Monday, July 16, 2012

Ulyana Sergeenko: Another face in the crowd

The Russians are coming. The Russians are coming. Actually, they're here, there and everywhere. That includes couture salons  the couture runway. Ulyana Sergeenko is the newest addition to the lineup with her first presentation in Paris a short time ago. I've been seeing her more and more in the press as an avid client of several couture houses and had heard she dabbled a bit with scissors and thread. Not until yesterday did I realize she'd gone and put on a show (thanks to my eagle-eyed friends Spirou and Anya, who are all seeing, all hearing and all knowing!!!). Not wanting to remain in the dark too long, I dashed to YouTube and took a peek. My bestest, BFF Jolain of Style Illustrated has a rule of thumb when perusing collections: if it doesn't grab you by the short hairs in the first 5-10 exits, well then, that's your cue to exit. I broke that rule with this collection. It didn't grab me in the first 20 exits, but I hung on out of a perverse curiosity to see just what was coming down that runway next. After 32 exits it finally ran out of gas. That's being kind. It ran out of gas after the first 5 or so, but after that I stopped counting.

It's always interesting when you see designers, I use that term loosely, tackle this complex job when their roots are more solidly planted in the retail world. What I mean by that, are designers who are really world class shoppers, not creators. Think Vera Wang, for instance. Ulyana Sergeenko strikes me the same way. Unlike Wang who copies much of what fills her closets, Ulyana seems to draw a blank when it comes to design. Her vast couture wardrobe fails to register when she's hard at work in the studio. Instead her inspiration comes from that fertile ground where she roamed as a child. There's an overarching Dacha vibe complete with peasants, the military, rebellious teens on a barren plain and the maids who did the sewing and cleaning. How else can one explain her eccentric take on fashion design?


 She opened with quilted skirts like the comforter I used to sleep under by night (as a kid) and wrapped around my waist as a gown during the day. I'd go up and down the stairs holding it like a deb at his first cotillion and then sitting on the sofa spreading it out around me like the Queen sitting for her official portrait, but I digress.... Add to that a blouse with mutton chop sleeves. There were printed long dirndls in sobering oxblood with gold dots and a criss-crossing ribbon harness. Another had a faux apron in applique lace panels off the sides. The barren wintry plain was referenced in snow bunny knit sweaters, pouty little bloomers, down mittens and a fur hat shaped like a crash helmet. There was a homespun feel to some of the looks in fuzzy angora sweaters and long full skirts that said neither this or that. The sable trimmed Military coat that fell to the floor was sobering in it's dark grey color with a red skull cap atop the model's head. She liberally sprinkled military issue medals on blouses, and coats alike. The towering Drum Majorette hat crowning a sheer chiffon tee shirt and velvet booty bloomers was pretty much the last word. Not to be a total Debbie Downer, there were a few looks that were amusing and creative. A long fitted coat had sable pelts falling from the waist to the floor which had a little something. A black lace gown was particularly pretty at the bodice and the looks that were pure sportswear looked smart and relaxed in a serious sort of way.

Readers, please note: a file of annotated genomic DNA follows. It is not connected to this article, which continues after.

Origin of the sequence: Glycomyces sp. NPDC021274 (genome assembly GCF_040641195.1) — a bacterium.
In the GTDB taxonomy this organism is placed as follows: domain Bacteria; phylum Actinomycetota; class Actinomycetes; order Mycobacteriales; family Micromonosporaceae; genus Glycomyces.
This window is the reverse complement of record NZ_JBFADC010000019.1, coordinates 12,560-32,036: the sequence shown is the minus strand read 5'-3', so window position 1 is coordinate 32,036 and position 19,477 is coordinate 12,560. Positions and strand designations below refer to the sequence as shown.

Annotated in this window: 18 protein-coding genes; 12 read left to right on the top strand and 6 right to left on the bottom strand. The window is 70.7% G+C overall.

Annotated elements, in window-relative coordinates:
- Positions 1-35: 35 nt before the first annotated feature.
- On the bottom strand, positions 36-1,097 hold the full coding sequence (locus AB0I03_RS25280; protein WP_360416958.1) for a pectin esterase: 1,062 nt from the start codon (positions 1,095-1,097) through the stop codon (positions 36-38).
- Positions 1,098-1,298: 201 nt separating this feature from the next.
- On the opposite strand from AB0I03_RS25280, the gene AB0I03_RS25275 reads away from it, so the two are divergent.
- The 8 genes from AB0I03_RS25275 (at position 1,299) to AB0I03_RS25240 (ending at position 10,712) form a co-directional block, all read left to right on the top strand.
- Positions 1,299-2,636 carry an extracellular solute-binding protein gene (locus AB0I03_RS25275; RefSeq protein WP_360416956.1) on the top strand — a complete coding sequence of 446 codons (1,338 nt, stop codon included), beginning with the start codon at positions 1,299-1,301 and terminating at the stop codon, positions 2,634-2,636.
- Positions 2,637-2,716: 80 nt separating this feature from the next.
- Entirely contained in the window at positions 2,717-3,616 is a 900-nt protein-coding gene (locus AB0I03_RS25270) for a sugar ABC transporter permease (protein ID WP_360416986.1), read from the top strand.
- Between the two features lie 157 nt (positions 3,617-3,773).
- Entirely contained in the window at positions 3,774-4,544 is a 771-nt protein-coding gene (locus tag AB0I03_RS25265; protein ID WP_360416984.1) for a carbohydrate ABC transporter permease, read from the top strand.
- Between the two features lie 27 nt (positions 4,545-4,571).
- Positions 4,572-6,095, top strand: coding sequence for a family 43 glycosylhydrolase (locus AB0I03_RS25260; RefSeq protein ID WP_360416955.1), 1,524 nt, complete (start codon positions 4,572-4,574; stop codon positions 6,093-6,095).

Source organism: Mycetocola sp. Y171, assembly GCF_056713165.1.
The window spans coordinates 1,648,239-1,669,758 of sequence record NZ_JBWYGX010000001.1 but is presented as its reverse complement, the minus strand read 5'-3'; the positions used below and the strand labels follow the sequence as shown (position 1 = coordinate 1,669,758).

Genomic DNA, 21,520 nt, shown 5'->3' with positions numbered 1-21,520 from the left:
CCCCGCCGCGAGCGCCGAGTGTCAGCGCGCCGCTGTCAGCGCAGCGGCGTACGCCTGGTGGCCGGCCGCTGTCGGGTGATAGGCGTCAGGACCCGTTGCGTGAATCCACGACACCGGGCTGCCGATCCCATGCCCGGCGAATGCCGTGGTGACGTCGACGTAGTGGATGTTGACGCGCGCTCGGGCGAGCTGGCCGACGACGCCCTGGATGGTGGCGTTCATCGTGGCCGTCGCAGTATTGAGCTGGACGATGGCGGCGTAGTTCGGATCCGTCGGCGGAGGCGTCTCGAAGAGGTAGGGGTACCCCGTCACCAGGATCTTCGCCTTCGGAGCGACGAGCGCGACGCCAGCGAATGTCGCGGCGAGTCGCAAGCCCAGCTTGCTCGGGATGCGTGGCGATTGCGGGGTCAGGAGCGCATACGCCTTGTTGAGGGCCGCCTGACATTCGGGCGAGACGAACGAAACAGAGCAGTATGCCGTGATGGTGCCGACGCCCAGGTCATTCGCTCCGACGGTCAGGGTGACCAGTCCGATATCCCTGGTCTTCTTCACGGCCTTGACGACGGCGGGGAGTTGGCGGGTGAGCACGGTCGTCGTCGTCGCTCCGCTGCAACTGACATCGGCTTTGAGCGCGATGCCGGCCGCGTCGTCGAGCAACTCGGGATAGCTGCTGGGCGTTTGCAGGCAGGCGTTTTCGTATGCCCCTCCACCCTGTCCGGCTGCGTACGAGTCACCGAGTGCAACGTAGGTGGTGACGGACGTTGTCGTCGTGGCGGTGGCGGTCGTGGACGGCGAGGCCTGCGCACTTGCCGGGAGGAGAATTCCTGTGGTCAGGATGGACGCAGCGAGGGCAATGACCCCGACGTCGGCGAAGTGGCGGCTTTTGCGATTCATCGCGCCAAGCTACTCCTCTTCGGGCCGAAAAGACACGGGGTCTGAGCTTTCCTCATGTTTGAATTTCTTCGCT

So, with that said, I'll say no more about it. Take a look and see what you think. If you can't make it and have buckets of rubles, then just buy it....

4 comments:

spirou said...

There was a designer in Paris, Tan Guidicelli who designed for Mic Mac and then under his name in the early 70's.He did the most fabulous duvet coat, colorful huge, so great...Kansai Yamamoto did as well. Still I would have loved to see you wearing your Queen of England satin duvet/hermine coat, going down the stairs slowly to meet your subjects ! I did that too....
Darn, I am old !!!

Couture Millinery Atelier. said...